Heading out the door? Read this article on the new Outside+ app available now on iOS devices for members! Download the app.

Short-hauling your partner with a guide-style belayIt’s been a long day on the rock. If your partner can just finish this pitch quickly, you can be down on the trail before dark. But he’s exhausted, and a crux overhang has stopped him. “Take!” he yells. You give him tension, with your belay device rigged in guide mode off a cordelette power point. He tries again. “Take!” Again and again. Your coaching ends in futility, and the sun is getting low.

What you’ve got is a climbing partner hanging on a rope—not hurt, just stuck. It happens. What you need is a quick haul system to help him past fi ve feet of steep rock. Easily done. The components are: 1) an anchor, 2) a progresscapturing “ratchet,” 3) a “tractor” to grab the rope, and 4) assorted rigging to tie these all together.

The anchor and ratchet are already in place with your guidestyle belay system: your cordelette rig and your autoblocking belay device. For the tractor, take a sling (6mm perlon cord works best) and make a friction hitch on the loaded line that leads to the climber. I prefer the klemheist, but you can use other friction hitches, or a small device like the Petzl Tibloc, to grab the rope.

Slide this “tractor” down the loaded line as far as you can reach. Clip a carabiner into the tractor sling, then clip the brake-hand side of the climbing rope into that biner. Pull upward on the brake-hand rope and you have a Z-pulley, with the belay device providing automatic progress capture.

This system gives you a 3:1 mechanical advantage, which, in theory, will raise your partner with one-third the effort of a straight lift. In reality, friction in the system will make your job signifi cantly harder, so get ready for some hard pulling. Gloves will help. For every foot of rope you pull, your partner will move up about four inches.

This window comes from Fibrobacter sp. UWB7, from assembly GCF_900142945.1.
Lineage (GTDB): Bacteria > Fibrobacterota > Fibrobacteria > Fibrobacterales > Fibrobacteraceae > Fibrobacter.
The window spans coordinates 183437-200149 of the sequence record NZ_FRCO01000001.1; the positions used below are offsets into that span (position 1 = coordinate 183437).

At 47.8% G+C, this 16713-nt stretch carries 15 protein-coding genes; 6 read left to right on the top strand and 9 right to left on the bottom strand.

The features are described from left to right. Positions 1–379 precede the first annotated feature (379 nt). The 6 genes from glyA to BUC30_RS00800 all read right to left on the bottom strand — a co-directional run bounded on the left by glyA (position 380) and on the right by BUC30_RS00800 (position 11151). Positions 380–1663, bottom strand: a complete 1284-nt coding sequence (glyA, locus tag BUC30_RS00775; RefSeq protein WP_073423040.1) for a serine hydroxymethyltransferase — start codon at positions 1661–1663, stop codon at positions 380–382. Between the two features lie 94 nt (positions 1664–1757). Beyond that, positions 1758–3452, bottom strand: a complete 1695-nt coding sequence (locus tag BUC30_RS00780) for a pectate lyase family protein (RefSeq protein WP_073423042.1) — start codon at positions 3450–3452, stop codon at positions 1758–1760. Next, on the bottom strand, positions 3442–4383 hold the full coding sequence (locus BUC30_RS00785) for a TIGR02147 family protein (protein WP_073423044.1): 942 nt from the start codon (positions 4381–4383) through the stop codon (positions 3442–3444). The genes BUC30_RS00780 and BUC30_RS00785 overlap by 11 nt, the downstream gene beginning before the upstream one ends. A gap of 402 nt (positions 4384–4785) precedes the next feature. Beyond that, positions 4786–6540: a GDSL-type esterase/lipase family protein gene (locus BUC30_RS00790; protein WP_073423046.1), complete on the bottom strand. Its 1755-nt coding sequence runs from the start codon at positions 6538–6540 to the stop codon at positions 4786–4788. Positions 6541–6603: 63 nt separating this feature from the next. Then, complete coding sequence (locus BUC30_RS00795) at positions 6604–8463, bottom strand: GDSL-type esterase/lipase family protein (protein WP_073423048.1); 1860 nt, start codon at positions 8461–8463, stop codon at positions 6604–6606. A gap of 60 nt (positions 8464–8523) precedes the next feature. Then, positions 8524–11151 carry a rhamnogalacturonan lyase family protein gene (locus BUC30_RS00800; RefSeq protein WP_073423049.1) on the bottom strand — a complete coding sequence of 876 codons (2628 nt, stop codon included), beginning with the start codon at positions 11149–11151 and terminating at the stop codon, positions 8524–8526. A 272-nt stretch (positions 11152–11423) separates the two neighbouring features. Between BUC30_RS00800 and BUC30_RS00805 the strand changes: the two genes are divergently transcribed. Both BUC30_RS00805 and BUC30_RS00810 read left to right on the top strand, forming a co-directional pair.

There are a few ways to increase the effectiveness of this system. Instead of pulling the load up, clip the haul-side rope through the anchor as a redirect; now you can pull down. You won’t gain any mechanical advantage—and will have even more friction—but pulling down might make the task easier.

Better yet, you can use another friction hitch to create a foot loop on this downward strand and stand in it (see illustration), so your leg does the work. If your power point is high enough, or you can add enough slack at your tie-in, it may also be possible to clip directly to this second friction hitch and use your body as a counterweight for the haul, instead of just standing in a foot loop. A small pulley or a DMM Revolver carabiner (which has a built-in roller) can greatly reduce the friction through the tractor or redirect points.

Once the terrain problem is surmounted and the rigging is no longer needed, you can dismantle the tractor and go right back into normal belaying.


• If you’re belaying directly off your harness, this system won’t work, and you will fi rst have to escape the belay—a more diffi cult and complicated scenario, beyond the scope of this article.

• Your autoblocking device creates an “open” system. If you need to stop managing the haul and go hands-off to work on something else, tie a bight to close the back end of the system.

• The 3:1 with progress capture is easy to set up, but it’s not a cure-all. Practice this method to get a feel for how much dead weight you can actually manage.

• You will be hard pressed to do a long haul with this system. If that’s what’s needed, or there is a medical concern, consider other options such as retreating.

Trending on Climbing

Film: How Matt Cornell Free Soloed One of America’s Classic Hard Mixed Routes

"The Nutcracker" explores the mental challenges of solo climbing and the tactics Cornell used to help him send the route.